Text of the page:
The 21st Frederick Douglass Book Prize Ceremony

Winner of the 2019 Frederick Douglass Book Prize, Amy Murrell Taylor, signs books for students.The 21st Frederick Douglass Book Prize was awarded on February 13, 2020, at the Schimmel Center of Pace University to Amy Murrell Taylor, professor of history at the University of Kentucky, for her book Embattled Freedom: Journeys through the Civil War’s Slave Refugee Camps. The ceremony was preceded by a question-and-answer session with Professor Taylor and students from fifteen Gilder Lehrman Affiliate Schools, all of whom received free copies of Professor Taylor’s book.

Speaking to the students before taking questions, Professor Taylor admitted that she was a “latecomer to history,” only developing her passion for it in college, which she had entered as a math major. During a post-college stint working for a member of Congress, which found her studying historical precedent, she realized she wanted to go to graduate school in history.

A student from a Gilder Lehrman Affiliate School poses a question for author Amy Murrell Taylor.Students asked her a wide range of insightful questions, from “What would Lincoln think about the events of today?” to wondering how her perspective on slavery has changed since she was in high school. In answering a question about her process of working on her award-winning book, Professor Taylor compared historical research to detective work and cited the National Archives as one of her main sources for evidence.

After the Q&A session with students, the main event started. Pace University president Marvin Krislov and Gilder Lehrman Institute president James Basker at the Frederick Douglass Book Prize ceremonyIn his welcome, Pace’s president, Marvin Krislov, noted this was the third major Gilder Lehrman Institute event held at the university. Not only have the university and the Institute collaborated on the ongoing Pace–Gilder Lehrman Institute MA in American History Program, but starting in the fall of 2020, one high school student will receive the Gilder Lehrman Scholarship, affording the student full tuition coverage at Pace University in any major.

In his welcoming remarks, James G. Basker, president of the Gilder Lehrman Institute, recognized trustees, History Teacher of the Year winners, and Institute founder Richard Gilder’s sister in the audience.

Student Advisory Council member Nashia Akuamoah-Boatemaa, whose school, Cristo Rey New York High School, was well represented at the event, introduced David Blight, the Sterling Professor of American History at Yale University and director of the Gilder Lehrman Center for the Study of Slavery, Resistance, and Abolition. Professor Blight highlighted the other two finalists and their stellar books: Jessica A. Krug for Fugitive Modernities: Kisama and the Politics of Freedom and Brooke N. Newman for A Dark Inheritance: Blood, Race, and Sex in Colonial Jamaica.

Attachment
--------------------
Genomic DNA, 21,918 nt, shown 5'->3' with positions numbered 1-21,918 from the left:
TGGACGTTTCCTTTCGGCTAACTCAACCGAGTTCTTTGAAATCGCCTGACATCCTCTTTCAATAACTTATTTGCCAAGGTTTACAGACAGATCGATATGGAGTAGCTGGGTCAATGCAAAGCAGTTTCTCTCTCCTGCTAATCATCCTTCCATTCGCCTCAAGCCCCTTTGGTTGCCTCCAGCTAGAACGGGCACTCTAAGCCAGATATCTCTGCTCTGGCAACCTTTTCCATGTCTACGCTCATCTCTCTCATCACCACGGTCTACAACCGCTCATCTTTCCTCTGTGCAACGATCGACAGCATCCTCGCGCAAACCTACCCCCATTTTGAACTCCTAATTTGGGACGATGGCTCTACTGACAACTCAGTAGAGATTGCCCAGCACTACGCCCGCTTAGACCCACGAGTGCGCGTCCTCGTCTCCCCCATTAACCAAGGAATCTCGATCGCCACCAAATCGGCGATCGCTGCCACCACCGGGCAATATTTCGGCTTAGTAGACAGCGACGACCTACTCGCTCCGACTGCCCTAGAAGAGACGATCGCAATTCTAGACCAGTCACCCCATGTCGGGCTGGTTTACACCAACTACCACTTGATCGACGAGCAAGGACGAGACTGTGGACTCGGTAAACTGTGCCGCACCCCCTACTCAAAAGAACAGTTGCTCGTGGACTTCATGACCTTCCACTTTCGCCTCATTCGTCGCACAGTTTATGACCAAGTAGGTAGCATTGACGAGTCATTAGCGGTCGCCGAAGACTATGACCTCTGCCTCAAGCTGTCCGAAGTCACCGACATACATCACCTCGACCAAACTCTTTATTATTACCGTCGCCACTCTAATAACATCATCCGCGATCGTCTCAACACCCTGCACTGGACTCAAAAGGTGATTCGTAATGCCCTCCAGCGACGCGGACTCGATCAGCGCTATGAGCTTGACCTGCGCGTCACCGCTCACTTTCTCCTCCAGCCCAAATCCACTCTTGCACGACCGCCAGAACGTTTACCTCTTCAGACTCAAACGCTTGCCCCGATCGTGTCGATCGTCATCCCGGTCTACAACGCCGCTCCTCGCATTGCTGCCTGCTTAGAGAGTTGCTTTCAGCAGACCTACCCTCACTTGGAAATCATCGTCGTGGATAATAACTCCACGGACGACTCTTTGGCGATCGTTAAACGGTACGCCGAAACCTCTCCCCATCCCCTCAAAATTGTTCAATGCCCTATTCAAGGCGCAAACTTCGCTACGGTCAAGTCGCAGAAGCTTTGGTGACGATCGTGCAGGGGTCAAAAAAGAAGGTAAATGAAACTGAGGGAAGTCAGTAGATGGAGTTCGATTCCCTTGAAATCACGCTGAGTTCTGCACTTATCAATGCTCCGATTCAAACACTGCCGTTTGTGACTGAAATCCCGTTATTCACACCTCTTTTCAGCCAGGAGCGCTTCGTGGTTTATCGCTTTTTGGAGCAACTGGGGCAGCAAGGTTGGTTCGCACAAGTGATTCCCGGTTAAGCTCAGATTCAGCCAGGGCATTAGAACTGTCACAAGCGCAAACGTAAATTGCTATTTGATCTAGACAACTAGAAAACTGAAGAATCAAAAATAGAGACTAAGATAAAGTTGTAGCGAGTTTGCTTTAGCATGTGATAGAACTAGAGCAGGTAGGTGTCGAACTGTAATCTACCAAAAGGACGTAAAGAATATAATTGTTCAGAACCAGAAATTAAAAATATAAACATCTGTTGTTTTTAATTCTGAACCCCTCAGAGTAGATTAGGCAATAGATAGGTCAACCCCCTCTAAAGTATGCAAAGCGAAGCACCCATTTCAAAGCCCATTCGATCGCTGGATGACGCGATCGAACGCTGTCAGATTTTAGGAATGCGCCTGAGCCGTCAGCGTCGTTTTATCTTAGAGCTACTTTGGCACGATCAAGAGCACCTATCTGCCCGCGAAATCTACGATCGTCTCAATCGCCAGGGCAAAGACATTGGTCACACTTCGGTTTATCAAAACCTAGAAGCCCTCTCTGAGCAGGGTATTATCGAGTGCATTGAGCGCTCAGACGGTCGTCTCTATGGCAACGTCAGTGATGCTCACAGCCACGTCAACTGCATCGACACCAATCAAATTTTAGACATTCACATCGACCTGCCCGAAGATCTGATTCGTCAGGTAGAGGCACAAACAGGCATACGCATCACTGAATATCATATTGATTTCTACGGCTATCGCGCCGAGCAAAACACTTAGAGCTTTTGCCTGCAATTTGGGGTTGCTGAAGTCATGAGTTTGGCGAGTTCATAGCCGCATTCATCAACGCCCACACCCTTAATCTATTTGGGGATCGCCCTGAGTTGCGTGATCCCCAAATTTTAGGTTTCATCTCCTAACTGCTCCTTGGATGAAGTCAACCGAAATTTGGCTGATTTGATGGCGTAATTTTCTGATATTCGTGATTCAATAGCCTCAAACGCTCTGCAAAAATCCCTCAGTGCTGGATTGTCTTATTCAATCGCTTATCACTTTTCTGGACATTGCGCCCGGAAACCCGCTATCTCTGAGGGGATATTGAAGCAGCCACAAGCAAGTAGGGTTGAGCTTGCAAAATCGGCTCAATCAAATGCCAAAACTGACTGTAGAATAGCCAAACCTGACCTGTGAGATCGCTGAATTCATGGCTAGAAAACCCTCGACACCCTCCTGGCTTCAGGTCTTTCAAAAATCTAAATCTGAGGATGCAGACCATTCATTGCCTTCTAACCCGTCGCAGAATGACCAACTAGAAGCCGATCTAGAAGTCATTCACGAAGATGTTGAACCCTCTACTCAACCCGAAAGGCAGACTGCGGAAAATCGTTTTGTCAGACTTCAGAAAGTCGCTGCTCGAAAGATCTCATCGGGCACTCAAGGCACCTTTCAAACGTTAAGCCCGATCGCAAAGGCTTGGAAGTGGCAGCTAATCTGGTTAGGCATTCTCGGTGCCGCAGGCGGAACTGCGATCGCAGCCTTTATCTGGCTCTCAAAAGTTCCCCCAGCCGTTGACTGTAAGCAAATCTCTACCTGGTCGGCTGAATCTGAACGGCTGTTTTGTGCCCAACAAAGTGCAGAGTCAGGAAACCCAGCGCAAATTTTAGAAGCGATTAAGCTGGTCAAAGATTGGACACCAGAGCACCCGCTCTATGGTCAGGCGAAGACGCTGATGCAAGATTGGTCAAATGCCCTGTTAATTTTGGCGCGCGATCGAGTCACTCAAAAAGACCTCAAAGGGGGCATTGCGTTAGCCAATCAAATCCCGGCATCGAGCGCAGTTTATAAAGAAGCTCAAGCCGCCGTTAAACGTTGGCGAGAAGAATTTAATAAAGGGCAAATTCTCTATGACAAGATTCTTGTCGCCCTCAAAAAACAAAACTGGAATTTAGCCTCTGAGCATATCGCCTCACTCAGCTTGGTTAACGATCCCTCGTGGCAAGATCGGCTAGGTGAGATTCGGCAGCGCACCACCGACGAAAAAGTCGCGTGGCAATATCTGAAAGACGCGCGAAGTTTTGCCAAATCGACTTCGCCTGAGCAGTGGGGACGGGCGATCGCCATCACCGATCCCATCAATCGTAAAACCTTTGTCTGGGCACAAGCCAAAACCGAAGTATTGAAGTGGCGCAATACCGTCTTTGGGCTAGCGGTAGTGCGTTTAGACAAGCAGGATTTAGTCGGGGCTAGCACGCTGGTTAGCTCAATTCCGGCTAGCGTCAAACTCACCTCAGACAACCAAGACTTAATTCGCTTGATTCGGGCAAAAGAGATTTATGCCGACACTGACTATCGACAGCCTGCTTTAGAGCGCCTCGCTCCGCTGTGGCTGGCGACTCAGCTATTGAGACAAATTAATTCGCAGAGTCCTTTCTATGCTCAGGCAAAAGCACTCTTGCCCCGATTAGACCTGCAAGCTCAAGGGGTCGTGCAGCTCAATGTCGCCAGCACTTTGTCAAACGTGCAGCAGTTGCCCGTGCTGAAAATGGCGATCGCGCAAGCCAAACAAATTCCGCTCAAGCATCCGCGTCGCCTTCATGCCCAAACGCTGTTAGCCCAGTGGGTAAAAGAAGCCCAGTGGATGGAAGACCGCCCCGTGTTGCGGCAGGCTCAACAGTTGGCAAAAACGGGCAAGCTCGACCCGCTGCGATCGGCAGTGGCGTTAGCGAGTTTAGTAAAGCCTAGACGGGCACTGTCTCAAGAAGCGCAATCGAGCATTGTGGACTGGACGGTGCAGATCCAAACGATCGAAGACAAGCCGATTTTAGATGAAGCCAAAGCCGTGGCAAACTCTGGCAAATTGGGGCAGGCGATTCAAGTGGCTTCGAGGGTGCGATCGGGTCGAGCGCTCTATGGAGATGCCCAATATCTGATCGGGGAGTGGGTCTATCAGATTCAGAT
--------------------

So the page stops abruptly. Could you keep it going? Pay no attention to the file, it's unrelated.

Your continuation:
Finalist Jessica A. Krug speaks with Professor Vincent Brown.A Special Achievement Award was also presented to Julius S. Scott for The Common Wind: Afro-American Currents in the Age of the Haitian Revolution, the groundbreaking doctoral dissertation he completed thirty-four years ago and published in 2018. Professor Scott, who is Lecturer of Afroamerican and African Studies, Emeritus, at the University of Michigan, was unable to attend the ceremony, but Vincent Brown, Charles Warren Professor of History, Professor of African and African-American Studies, and director of the History Design Studio at Harvard University, read Scott’s statement. Brown explained that Scott’s dissertation was passed around “like a mixtape” among his academic peers in their early careers. Scott’s research into communication and self-awareness among enslaved people “told us,” said Brown, “that enslaved people knew what was going on. They acted on information.” It was, said Brown, the history not of black people’s oppression, but the “history of their response.”

Amy Murrell Taylor, the winner of the 21st Frederick Douglass Book Prize, at the Schimmel CenterBlight then presented Amy Murrell Taylor with the prize, a check for $25,000, and welcomed her to the podium. In her remarks, Professor Taylor spoke to the relevence of her book’s topic, that of escaped enslaved people who became refugees in the Northern states, to today’s concerns and debates. She identified novelist Tayari Jones for inspiring her approach to the book’s multi-narratives; Jones advocates “writing about people and their problems, not problems and their people.”

Student Advisory Council member José Otero, of All Hallows High School, closed the ceremony with thanks to all.